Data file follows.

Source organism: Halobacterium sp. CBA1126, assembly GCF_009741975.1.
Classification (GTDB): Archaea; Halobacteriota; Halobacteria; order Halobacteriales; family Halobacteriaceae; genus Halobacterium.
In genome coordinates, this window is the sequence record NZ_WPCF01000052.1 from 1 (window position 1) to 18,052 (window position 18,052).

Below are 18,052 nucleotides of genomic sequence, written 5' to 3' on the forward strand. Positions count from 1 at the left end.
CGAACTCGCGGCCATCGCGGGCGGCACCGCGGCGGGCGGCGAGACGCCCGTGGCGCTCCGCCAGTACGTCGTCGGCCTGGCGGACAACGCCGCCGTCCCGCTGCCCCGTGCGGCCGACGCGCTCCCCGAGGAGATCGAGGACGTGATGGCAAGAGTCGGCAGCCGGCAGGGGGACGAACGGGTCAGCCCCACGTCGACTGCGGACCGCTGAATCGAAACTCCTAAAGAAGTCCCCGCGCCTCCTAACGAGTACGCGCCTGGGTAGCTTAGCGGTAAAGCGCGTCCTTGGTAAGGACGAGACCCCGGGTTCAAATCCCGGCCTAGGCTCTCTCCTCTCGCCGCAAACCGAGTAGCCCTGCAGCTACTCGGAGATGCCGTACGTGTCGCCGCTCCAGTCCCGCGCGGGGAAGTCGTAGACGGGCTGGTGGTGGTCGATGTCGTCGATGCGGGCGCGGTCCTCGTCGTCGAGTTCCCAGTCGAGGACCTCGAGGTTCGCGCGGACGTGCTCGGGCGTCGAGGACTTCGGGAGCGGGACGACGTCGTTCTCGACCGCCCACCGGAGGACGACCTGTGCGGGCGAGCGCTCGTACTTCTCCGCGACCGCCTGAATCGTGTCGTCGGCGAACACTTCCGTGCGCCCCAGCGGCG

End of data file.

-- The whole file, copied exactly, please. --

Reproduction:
Source organism: Halobacterium sp. CBA1126, assembly GCF_009741975.1.
Classification (GTDB): Archaea; Halobacteriota; Halobacteria; order Halobacteriales; family Halobacteriaceae; genus Halobacterium.
In genome coordinates, this window is the sequence record NZ_WPCF01000052.1 from 1 (window position 1) to 18,052 (window position 18,052).

Below are 18,052 nucleotides of genomic sequence, written 5' to 3' on the forward strand. Positions count from 1 at the left end.
CGAACTCGCGGCCATCGCGGGCGGCACCGCGGCGGGCGGCGAGACGCCCGTGGCGCTCCGCCAGTACGTCGTCGGCCTGGCGGACAACGCCGCCGTCCCGCTGCCCCGTGCGGCCGACGCGCTCCCCGAGGAGATCGAGGACGTGATGGCAAGAGTCGGCAGCCGGCAGGGGGACGAACGGGTCAGCCCCACGTCGACTGCGGACCGCTGAATCGAAACTCCTAAAGAAGTCCCCGCGCCTCCTAACGAGTACGCGCCTGGGTAGCTTAGCGGTAAAGCGCGTCCTTGGTAAGGACGAGACCCCGGGTTCAAATCCCGGCCTAGGCTCTCTCCTCTCGCCGCAAACCGAGTAGCCCTGCAGCTACTCGGAGATGCCGTACGTGTCGCCGCTCCAGTCCCGCGCGGGGAAGTCGTAGACGGGCTGGTGGTGGTCGATGTCGTCGATGCGGGCGCGGTCCTCGTCGTCGAGTTCCCAGTCGAGGACCTCGAGGTTCGCGCGGACGTGCTCGGGCGTCGAGGACTTCGGGAGCGGGACGACGTCGTTCTCGACCGCCCACCGGAGGACGACCTGTGCGGGCGAGCGCTCGTACTTCTCCGCGACCGCCTGAATCGTGTCGTCGGCGAACACTTCCGTGCGCCCCAGCGGCG